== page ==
IT is a certainty that if we only have fidelity toward science, vaccines will work once they are granted approval by regulators. As many experts in vaccines state, there is no perfect vaccine, but once they get approval by scientific bodies that are bestowed with the authority, there is a certainty that they will possess a level of efficacy that can be trusted.

There are anti-vaxxers who express doubt not only about the vaccine for the coronavirus disease of 2019 (Covid-19), but also about the very idea of vaccination. The bad experience that we had with Dengvaxia did not help at all. And what is worrisome to many of them is the fact that while it takes years to develop a vaccine, in the case of Covid-19 it only took less than a year. But then again, the fact remains that for anti-vaxxers, it is not the speed that is the problem but vaccination in general.

I personally take a risk in allowing myself to be vaccinated, in the same manner that I allowed all my children to be vaccinated. I have completed my pneumonia shots, even as I regularly have my annual flu shots. I would willingly avail of a Covid-19 vaccine that would meet my standard of comfort, and I am already allotting financial resources to enable my entire family, including our house helpers, to be vaccinated.

This is a personal decision that we would take. Nevertheless, I respect the decision of others, who based on surveys are in fact the majority, to refuse. Although I would urge them to reconsider in the light of the fact that this is no longer just about individual choices but about something that has become a public good. After all, many of us have never experienced our economy and our lives being disrupted by dengue, or even pneumonia and influenza, in the magnitude and scale that we have experienced with Covid-19. I am even willing to push for a controversial move that those who will be vaccinated should be given more freedom of movement — perhaps exemptions from lockdowns, and more freedom to travel — which those who refuse may not easily enjoy.

There are people who politicize vaccination, in the same manner that many would politicize the wearing of masks and face shields and reduce these to issues of rights. It would have been easier to appreciate this had it been possible for the virus not to be an equal opportunity killer, or that it doesn’t destroy livelihoods and upend an entire economy.

Unfortunately, while the virus may discriminate and selectively find its targets among those who flaunt their politics by not wearing masks and shields, or not getting vaccinated, the impact is felt even by those who comply. Everyone’s lives are disrupted. Total lockdowns disenable productivity, hospital capacities are filled up to the detriment of those with other illnesses. The additional expense for testing now required for a non-Covid-19-related illness just because it has Covid-19-like symptoms is already a burden not shouldered before.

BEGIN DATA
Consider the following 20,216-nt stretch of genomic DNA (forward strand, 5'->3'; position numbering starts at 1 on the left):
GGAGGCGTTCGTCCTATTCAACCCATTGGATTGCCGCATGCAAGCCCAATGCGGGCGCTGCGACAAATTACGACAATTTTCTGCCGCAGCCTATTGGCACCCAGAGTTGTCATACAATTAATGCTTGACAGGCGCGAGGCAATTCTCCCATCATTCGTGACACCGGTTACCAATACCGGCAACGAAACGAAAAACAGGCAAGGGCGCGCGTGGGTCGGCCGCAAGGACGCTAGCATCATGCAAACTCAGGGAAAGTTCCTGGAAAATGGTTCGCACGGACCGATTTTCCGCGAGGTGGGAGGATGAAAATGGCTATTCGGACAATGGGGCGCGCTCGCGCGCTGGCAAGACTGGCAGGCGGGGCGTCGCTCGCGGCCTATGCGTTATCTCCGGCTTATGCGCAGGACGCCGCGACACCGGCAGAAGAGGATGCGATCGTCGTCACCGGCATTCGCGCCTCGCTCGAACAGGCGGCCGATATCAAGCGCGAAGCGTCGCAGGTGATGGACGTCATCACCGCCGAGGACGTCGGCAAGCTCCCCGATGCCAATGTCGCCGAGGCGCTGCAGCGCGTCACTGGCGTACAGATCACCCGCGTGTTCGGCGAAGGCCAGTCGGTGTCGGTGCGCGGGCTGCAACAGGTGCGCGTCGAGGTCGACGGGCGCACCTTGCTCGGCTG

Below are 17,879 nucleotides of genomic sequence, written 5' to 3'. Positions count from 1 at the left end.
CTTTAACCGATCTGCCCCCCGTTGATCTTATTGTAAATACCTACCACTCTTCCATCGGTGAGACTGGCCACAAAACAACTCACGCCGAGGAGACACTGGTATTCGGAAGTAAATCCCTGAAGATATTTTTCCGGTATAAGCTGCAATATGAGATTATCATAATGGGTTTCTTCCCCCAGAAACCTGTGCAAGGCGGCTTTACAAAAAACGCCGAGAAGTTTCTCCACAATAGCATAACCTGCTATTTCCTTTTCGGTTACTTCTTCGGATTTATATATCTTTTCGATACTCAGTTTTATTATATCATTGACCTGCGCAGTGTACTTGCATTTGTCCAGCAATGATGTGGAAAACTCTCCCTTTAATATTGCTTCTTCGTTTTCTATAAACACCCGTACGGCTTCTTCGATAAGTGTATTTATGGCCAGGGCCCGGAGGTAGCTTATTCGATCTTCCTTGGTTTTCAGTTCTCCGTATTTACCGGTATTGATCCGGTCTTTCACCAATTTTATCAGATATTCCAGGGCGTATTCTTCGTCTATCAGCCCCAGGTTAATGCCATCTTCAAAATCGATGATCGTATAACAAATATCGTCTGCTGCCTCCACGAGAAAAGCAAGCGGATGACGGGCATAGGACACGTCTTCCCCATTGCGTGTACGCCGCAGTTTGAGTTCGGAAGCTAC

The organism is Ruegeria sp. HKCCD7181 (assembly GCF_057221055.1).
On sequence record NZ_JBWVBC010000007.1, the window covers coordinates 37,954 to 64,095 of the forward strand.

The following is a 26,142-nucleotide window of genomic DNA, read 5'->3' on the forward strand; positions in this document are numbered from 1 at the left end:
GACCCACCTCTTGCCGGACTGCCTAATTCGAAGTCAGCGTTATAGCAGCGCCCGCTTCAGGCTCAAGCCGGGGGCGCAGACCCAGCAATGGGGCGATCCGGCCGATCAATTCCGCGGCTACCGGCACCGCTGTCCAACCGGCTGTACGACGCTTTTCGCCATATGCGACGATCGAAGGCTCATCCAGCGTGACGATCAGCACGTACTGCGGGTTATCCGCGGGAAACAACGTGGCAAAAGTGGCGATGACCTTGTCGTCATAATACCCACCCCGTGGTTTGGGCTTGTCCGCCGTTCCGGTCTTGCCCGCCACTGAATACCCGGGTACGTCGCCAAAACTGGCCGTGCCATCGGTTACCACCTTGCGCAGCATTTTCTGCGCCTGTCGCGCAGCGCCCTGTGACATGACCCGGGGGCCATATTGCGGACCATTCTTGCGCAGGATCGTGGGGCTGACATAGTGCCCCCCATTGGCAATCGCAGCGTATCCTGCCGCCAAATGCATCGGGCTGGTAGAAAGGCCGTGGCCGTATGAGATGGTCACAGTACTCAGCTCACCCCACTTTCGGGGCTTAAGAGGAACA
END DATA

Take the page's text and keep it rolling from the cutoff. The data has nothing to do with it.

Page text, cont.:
It is in this context that Covid-19 should go beyond the politics of individual rights in the sense that one doesn’t have the absolute right to insist on the freedom to refuse to get vaccinated or wear a mask or a face shield. The final accounting of rights should now rest on the good of the collective or what we refer to as the public interest. It is in the same logic as people being free to drink, but they may not drive if they are drunk because they become moving threats to the limbs and lives of others. Similarly, people have the right to smoke, but they can only do so in places where this is allowed, simply because passive smoking is dangerous to the health even of nonsmokers.

Vaccination during a pandemic is now an issue of public interest, and it is the duty of government to ensure that there is a systematic, efficient and timely process by which vaccines are procured and administered to as many people as possible. And it is here that citizens have the right to politicize the issue when the government fails to deliver. And to be critical becomes a duty if and when our government’s preference for vaccines is not dictated by science or economics but by this unexplainable fixation on China.

It is really distressing that while other countries are already administering the vaccines, we seem to be still in the process of negotiating deals with vaccine developers. Representatives of government, who carry the title of czars, insist that local government units and the private sector cannot directly sign deals with vaccine developers, and have to procure these through the government simply because these vaccines will be given an Emergency Use Authorization (EUA) only.

I rarely agree with Sen. Cynthia Villar, but she really made a good point during the recent Senate hearing on the issue. She asked what is causing the delay, and why can’t the Food and Drug Administration (FDA) give EUA on vaccines that have been vetted and approved by the FDAs of other countries with equally, if not more, stringent requirements, such as the United States, Canada, Singapore and the European Union.

A more fundamental question that needs to be asked is if indeed the FDA does not allow the local government units or the private sector to procure and administer the vaccines without its approval, it then behooves us to ask why the Presidential Security Group and the Chinese gaming companies were able to procure and administer unregistered vaccines.

It is a fact that vaccines, provided that science is allowed to do its job, may not fail. They may have the predicted side effects and contraindications, but these are known and can be solved by science. But what becomes more dangerous is when governments fail. And our experience tells us that they can.